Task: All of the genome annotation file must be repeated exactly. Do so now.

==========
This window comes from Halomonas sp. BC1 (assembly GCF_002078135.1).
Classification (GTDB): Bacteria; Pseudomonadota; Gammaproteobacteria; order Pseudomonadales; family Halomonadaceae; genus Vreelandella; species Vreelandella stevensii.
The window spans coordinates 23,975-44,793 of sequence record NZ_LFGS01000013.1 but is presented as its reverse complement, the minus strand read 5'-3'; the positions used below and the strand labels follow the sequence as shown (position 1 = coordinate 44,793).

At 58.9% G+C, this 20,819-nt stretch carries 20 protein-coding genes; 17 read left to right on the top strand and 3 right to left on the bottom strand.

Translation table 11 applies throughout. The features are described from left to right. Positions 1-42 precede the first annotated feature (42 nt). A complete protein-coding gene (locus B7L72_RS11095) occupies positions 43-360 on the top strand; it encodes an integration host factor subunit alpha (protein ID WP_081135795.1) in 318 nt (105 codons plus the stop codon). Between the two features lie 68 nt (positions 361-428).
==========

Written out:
This window comes from Halomonas sp. BC1 (assembly GCF_002078135.1).
Classification (GTDB): Bacteria; Pseudomonadota; Gammaproteobacteria; order Pseudomonadales; family Halomonadaceae; genus Vreelandella; species Vreelandella stevensii.
The window spans coordinates 23,975-44,793 of sequence record NZ_LFGS01000013.1 but is presented as its reverse complement, the minus strand read 5'-3'; the positions used below and the strand labels follow the sequence as shown (position 1 = coordinate 44,793).

At 58.9% G+C, this 20,819-nt stretch carries 20 protein-coding genes; 17 read left to right on the top strand and 3 right to left on the bottom strand.

Translation table 11 applies throughout. The features are described from left to right. Positions 1-42 precede the first annotated feature (42 nt). A complete protein-coding gene (locus B7L72_RS11095) occupies positions 43-360 on the top strand; it encodes an integration host factor subunit alpha (protein ID WP_081135795.1) in 318 nt (105 codons plus the stop codon). Between the two features lie 68 nt (positions 361-428).